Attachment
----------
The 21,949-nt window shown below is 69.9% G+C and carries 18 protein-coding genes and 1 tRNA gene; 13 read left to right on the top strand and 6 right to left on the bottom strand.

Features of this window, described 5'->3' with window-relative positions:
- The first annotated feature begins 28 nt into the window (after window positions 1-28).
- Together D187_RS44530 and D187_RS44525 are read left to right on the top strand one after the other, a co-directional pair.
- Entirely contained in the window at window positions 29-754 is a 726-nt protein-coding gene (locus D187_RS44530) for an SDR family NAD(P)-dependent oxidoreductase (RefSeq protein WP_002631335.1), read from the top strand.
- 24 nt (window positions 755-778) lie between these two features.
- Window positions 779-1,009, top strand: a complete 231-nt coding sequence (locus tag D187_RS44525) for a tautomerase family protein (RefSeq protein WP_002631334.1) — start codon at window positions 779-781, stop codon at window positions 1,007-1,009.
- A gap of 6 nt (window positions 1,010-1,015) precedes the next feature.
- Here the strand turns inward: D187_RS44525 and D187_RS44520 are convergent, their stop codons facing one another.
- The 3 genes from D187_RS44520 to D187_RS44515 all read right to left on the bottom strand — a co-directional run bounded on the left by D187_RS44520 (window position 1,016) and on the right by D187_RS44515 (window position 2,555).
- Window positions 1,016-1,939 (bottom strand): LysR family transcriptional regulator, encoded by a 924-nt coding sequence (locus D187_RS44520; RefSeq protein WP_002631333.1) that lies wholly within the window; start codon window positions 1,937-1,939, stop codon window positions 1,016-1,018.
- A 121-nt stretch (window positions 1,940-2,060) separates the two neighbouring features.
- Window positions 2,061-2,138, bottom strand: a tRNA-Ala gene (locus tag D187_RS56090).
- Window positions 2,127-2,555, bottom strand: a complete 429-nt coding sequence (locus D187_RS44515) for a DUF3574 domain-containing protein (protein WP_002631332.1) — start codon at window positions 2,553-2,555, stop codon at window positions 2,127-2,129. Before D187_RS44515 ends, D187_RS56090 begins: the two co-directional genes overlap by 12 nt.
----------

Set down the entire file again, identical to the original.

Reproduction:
The 21,949-nt window shown below is 69.9% G+C and carries 18 protein-coding genes and 1 tRNA gene; 13 read left to right on the top strand and 6 right to left on the bottom strand.

Features of this window, described 5'->3' with window-relative positions:
- The first annotated feature begins 28 nt into the window (after window positions 1-28).
- Together D187_RS44530 and D187_RS44525 are read left to right on the top strand one after the other, a co-directional pair.
- Entirely contained in the window at window positions 29-754 is a 726-nt protein-coding gene (locus D187_RS44530) for an SDR family NAD(P)-dependent oxidoreductase (RefSeq protein WP_002631335.1), read from the top strand.
- 24 nt (window positions 755-778) lie between these two features.
- Window positions 779-1,009, top strand: a complete 231-nt coding sequence (locus tag D187_RS44525) for a tautomerase family protein (RefSeq protein WP_002631334.1) — start codon at window positions 779-781, stop codon at window positions 1,007-1,009.
- A gap of 6 nt (window positions 1,010-1,015) precedes the next feature.
- Here the strand turns inward: D187_RS44525 and D187_RS44520 are convergent, their stop codons facing one another.
- The 3 genes from D187_RS44520 to D187_RS44515 all read right to left on the bottom strand — a co-directional run bounded on the left by D187_RS44520 (window position 1,016) and on the right by D187_RS44515 (window position 2,555).
- Window positions 1,016-1,939 (bottom strand): LysR family transcriptional regulator, encoded by a 924-nt coding sequence (locus D187_RS44520; RefSeq protein WP_002631333.1) that lies wholly within the window; start codon window positions 1,937-1,939, stop codon window positions 1,016-1,018.
- A 121-nt stretch (window positions 1,940-2,060) separates the two neighbouring features.
- Window positions 2,061-2,138, bottom strand: a tRNA-Ala gene (locus tag D187_RS56090).
- Window positions 2,127-2,555, bottom strand: a complete 429-nt coding sequence (locus D187_RS44515) for a DUF3574 domain-containing protein (protein WP_002631332.1) — start codon at window positions 2,553-2,555, stop codon at window positions 2,127-2,129. Before D187_RS44515 ends, D187_RS56090 begins: the two co-directional genes overlap by 12 nt.